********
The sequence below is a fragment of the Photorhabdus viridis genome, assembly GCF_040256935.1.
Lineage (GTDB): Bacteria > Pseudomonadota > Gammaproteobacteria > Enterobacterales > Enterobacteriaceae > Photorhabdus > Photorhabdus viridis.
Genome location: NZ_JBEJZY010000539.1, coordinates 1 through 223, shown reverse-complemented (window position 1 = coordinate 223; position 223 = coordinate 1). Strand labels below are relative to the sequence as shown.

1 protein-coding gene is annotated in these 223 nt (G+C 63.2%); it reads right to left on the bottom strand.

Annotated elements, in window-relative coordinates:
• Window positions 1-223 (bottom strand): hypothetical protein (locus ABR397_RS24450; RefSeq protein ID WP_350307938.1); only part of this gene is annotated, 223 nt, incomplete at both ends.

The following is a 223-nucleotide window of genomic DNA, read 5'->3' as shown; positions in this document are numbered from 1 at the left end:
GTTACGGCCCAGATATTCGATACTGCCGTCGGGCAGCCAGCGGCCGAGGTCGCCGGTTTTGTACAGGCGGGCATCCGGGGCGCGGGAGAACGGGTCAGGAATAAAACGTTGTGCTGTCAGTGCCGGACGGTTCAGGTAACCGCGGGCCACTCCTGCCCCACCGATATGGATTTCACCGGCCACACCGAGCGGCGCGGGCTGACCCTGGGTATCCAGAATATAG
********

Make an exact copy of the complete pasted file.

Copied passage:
The sequence below is a fragment of the Photorhabdus viridis genome, assembly GCF_040256935.1.
Lineage (GTDB): Bacteria > Pseudomonadota > Gammaproteobacteria > Enterobacterales > Enterobacteriaceae > Photorhabdus > Photorhabdus viridis.
Genome location: NZ_JBEJZY010000539.1, coordinates 1 through 223, shown reverse-complemented (window position 1 = coordinate 223; position 223 = coordinate 1). Strand labels below are relative to the sequence as shown.

1 protein-coding gene is annotated in these 223 nt (G+C 63.2%); it reads right to left on the bottom strand.

Annotated elements, in window-relative coordinates:
• Window positions 1-223 (bottom strand): hypothetical protein (locus ABR397_RS24450; RefSeq protein ID WP_350307938.1); only part of this gene is annotated, 223 nt, incomplete at both ends.

The following is a 223-nucleotide window of genomic DNA, read 5'->3' as shown; positions in this document are numbered from 1 at the left end:
GTTACGGCCCAGATATTCGATACTGCCGTCGGGCAGCCAGCGGCCGAGGTCGCCGGTTTTGTACAGGCGGGCATCCGGGGCGCGGGAGAACGGGTCAGGAATAAAACGTTGTGCTGTCAGTGCCGGACGGTTCAGGTAACCGCGGGCCACTCCTGCCCCACCGATATGGATTTCACCGGCCACACCGAGCGGCGCGGGCTGACCCTGGGTATCCAGAATATAG